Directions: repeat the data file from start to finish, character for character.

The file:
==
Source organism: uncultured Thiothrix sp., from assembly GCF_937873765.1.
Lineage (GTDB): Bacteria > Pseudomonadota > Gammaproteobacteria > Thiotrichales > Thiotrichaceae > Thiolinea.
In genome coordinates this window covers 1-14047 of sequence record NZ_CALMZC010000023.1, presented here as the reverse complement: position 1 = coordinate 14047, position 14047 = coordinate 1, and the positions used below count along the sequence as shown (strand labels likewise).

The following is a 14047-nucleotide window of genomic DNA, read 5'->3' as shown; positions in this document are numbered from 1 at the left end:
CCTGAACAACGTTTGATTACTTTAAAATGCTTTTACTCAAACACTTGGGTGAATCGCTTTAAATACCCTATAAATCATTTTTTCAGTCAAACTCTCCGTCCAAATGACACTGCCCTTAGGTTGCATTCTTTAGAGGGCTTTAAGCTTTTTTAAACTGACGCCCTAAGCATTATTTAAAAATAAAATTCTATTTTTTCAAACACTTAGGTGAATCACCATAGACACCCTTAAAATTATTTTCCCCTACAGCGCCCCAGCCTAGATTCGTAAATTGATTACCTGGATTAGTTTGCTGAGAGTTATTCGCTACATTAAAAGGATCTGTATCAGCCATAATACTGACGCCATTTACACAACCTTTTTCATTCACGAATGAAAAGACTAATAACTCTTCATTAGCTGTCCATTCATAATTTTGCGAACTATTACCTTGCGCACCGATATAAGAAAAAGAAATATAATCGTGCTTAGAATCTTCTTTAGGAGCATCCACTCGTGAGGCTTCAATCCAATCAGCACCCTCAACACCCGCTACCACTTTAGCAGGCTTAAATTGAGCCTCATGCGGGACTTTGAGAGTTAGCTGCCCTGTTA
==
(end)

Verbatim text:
Source organism: uncultured Thiothrix sp., from assembly GCF_937873765.1.
Lineage (GTDB): Bacteria > Pseudomonadota > Gammaproteobacteria > Thiotrichales > Thiotrichaceae > Thiolinea.
In genome coordinates this window covers 1-14047 of sequence record NZ_CALMZC010000023.1, presented here as the reverse complement: position 1 = coordinate 14047, position 14047 = coordinate 1, and the positions used below count along the sequence as shown (strand labels likewise).

The following is a 14047-nucleotide window of genomic DNA, read 5'->3' as shown; positions in this document are numbered from 1 at the left end:
CCTGAACAACGTTTGATTACTTTAAAATGCTTTTACTCAAACACTTGGGTGAATCGCTTTAAATACCCTATAAATCATTTTTTCAGTCAAACTCTCCGTCCAAATGACACTGCCCTTAGGTTGCATTCTTTAGAGGGCTTTAAGCTTTTTTAAACTGACGCCCTAAGCATTATTTAAAAATAAAATTCTATTTTTTCAAACACTTAGGTGAATCACCATAGACACCCTTAAAATTATTTTCCCCTACAGCGCCCCAGCCTAGATTCGTAAATTGATTACCTGGATTAGTTTGCTGAGAGTTATTCGCTACATTAAAAGGATCTGTATCAGCCATAATACTGACGCCATTTACACAACCTTTTTCATTCACGAATGAAAAGACTAATAACTCTTCATTAGCTGTCCATTCATAATTTTGCGAACTATTACCTTGCGCACCGATATAAGAAAAAGAAATATAATCGTGCTTAGAATCTTCTTTAGGAGCATCCACTCGTGAGGCTTCAATCCAATCAGCACCCTCAACACCCGCTACCACTTTAGCAGGCTTAAATTGAGCCTCATGCGGGACTTTGAGAGTTAGCTGCCCTGTTA